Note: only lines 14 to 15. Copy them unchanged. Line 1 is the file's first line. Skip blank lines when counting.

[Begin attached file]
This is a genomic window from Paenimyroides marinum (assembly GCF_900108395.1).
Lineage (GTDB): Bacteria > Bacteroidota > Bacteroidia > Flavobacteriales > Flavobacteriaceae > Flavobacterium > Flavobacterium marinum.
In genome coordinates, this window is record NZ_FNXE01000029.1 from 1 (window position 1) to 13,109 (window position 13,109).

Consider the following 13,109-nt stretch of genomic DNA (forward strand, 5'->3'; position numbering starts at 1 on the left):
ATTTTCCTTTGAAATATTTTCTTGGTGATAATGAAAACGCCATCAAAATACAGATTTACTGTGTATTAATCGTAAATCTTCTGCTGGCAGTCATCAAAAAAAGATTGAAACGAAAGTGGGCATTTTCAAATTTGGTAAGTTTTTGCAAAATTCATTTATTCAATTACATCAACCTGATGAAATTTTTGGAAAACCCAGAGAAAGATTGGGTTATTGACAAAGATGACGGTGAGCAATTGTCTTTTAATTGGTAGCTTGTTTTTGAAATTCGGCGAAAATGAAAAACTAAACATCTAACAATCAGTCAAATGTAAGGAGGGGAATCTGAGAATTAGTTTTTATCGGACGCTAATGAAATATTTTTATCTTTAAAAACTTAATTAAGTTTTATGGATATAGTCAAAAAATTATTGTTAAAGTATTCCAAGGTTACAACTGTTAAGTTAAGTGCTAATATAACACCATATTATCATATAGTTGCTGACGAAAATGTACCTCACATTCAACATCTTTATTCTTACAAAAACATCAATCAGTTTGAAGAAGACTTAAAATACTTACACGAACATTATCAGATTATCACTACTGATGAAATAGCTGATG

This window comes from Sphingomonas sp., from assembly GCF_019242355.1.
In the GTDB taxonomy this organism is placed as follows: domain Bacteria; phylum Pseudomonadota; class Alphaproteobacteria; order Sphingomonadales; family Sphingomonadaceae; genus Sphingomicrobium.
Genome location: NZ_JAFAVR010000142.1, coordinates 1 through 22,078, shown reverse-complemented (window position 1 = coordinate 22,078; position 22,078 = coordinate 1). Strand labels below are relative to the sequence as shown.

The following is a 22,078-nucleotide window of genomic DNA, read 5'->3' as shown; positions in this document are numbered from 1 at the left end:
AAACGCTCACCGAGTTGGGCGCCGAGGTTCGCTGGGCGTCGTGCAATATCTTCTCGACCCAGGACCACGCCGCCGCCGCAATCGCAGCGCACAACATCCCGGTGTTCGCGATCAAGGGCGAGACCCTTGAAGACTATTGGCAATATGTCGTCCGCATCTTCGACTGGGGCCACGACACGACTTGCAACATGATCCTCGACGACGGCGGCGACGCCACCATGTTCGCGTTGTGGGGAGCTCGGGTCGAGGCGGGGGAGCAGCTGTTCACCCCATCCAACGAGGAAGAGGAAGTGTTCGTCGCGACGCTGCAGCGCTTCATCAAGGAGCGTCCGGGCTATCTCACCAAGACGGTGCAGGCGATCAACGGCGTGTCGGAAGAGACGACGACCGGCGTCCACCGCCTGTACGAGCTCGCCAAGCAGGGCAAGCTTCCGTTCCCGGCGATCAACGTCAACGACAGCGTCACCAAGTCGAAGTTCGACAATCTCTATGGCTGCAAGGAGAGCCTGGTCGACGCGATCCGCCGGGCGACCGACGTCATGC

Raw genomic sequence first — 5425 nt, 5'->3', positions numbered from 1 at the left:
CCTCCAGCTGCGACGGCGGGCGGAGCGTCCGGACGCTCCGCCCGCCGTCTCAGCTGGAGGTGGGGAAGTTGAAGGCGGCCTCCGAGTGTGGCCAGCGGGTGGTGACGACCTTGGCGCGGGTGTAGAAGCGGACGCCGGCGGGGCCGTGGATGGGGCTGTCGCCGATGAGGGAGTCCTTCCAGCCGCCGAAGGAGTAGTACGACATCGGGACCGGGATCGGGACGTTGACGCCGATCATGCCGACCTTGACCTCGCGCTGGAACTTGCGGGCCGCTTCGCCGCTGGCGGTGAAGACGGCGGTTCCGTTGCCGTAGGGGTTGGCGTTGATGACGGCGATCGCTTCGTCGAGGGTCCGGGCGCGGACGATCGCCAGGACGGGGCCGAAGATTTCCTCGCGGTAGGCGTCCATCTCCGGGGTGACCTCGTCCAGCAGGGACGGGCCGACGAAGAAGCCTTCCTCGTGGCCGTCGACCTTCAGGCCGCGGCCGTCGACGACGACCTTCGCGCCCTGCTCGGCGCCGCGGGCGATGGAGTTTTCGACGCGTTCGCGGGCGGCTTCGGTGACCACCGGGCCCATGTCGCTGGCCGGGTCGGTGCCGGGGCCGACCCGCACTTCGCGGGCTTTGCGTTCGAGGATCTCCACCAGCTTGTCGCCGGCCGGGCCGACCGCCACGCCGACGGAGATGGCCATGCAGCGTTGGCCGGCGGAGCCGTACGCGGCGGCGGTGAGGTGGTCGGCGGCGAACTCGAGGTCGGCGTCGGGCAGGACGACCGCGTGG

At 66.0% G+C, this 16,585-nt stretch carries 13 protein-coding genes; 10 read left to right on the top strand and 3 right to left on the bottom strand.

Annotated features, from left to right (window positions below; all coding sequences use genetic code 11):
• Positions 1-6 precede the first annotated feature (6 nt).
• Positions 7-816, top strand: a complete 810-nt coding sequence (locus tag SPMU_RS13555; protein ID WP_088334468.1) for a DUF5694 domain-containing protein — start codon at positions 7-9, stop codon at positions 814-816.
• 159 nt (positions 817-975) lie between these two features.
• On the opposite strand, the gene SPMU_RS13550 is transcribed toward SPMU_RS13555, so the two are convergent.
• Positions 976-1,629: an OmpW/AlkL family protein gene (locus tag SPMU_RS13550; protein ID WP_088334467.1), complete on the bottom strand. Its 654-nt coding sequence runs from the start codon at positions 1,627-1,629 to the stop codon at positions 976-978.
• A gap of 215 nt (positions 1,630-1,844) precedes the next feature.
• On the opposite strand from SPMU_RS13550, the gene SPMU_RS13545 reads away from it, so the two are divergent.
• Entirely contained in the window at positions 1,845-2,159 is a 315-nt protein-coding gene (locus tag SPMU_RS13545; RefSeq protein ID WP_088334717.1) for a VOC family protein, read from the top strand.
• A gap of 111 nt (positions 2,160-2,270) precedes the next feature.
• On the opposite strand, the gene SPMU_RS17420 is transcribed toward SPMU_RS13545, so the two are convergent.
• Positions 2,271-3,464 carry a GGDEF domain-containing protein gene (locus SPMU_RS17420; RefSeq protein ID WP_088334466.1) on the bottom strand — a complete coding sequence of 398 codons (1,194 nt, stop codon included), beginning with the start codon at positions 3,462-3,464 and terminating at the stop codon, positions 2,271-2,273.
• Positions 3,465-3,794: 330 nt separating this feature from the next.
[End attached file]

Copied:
Annotated features, from left to right (window positions below; all coding sequences use genetic code 11):
• Positions 1-6 precede the first annotated feature (6 nt).